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Full transcript: The Young Turks’ Cenk Uygur on Recode Media

“Folks really responded to [the show] the minute we went on YouTube.”

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Cenk Uygur of The Young Turks speaks from a podium onstage at Politicon. Joshua Blanchard/Getty Images for Politicon

On this episode of Recode Media with Peter Kafka, The Young Turks CEO Cenk Uygur talks about running an online media company for young left-wingers.

You can read some of the highlights from the interview here, or listen to it in the audio player above. Below, we’ve provided a lightly edited complete transcript of their conversation.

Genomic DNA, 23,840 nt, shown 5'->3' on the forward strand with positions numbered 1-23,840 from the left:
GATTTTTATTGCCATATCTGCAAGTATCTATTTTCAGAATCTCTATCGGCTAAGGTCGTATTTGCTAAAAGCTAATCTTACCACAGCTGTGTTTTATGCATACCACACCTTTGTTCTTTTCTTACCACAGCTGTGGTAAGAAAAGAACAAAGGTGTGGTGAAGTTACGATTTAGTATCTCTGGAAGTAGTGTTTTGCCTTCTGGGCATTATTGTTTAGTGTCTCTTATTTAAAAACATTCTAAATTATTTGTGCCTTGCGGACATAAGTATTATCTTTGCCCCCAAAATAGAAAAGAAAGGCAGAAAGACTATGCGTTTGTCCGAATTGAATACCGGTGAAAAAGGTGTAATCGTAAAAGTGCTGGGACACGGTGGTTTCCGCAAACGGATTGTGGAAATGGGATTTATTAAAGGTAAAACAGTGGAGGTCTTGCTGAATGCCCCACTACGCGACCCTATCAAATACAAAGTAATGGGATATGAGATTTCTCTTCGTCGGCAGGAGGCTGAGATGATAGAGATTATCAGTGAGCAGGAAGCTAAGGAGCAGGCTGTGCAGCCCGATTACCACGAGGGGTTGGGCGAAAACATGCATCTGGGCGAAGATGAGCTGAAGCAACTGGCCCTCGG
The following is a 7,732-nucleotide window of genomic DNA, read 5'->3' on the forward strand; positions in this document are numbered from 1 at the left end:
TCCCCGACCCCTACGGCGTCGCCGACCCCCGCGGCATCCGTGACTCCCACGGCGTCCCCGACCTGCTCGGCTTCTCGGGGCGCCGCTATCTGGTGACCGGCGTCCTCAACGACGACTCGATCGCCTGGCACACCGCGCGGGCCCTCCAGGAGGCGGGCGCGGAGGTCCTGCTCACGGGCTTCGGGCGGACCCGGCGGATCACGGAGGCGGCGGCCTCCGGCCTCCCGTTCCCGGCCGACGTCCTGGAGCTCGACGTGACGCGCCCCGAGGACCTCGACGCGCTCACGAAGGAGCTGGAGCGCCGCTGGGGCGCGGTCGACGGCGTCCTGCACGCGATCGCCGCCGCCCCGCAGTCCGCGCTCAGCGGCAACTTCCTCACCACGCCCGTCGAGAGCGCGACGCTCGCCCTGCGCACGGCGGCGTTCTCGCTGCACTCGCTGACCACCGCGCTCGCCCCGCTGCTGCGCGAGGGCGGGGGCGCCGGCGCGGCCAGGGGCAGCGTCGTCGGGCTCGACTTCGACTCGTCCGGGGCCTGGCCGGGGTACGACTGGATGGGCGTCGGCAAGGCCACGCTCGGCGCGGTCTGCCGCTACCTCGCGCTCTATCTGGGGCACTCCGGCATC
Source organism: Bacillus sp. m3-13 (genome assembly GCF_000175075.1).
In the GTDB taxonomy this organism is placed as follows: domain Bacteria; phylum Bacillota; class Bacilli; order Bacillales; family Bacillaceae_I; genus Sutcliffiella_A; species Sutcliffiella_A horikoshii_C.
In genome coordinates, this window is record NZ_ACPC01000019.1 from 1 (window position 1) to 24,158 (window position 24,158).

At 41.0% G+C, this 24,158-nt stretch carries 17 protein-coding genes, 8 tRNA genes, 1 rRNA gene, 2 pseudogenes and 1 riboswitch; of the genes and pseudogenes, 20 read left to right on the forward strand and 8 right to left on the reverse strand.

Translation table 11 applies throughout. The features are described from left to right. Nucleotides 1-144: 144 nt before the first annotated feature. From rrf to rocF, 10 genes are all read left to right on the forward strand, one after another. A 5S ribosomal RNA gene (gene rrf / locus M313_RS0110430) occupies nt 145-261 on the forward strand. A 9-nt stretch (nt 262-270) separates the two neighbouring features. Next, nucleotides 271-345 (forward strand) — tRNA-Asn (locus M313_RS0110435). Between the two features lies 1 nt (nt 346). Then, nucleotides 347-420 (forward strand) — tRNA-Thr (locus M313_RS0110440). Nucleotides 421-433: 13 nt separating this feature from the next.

If you like this, be sure to subscribe to Recode Media on Apple Podcasts, Spotify, Pocket Casts, Overcast or wherever you listen to podcasts.

Peter Kafka: This is Recode Media with Peter Kafka. That’s me. I’m part of the Vox Media podcast network. I am here at Vox Headquarters in New York City with Cenk Uygur, CEO of Young Turks, The Young Turks, I got the title right. Did I get your name right?

Cenk Uygur: Yeah, perfect.

Hooray! Interview is over. Welcome.

That is usually the hardest part.

We’re on smooth sailing from here.

I think of you guys as the YouTube network for progressives, lefties, that gets talked about a bunch, but somehow doesn’t get to the same conversation level as some other media companies with similar aims. So you tell your story, then we can talk about how you fit into the landscape.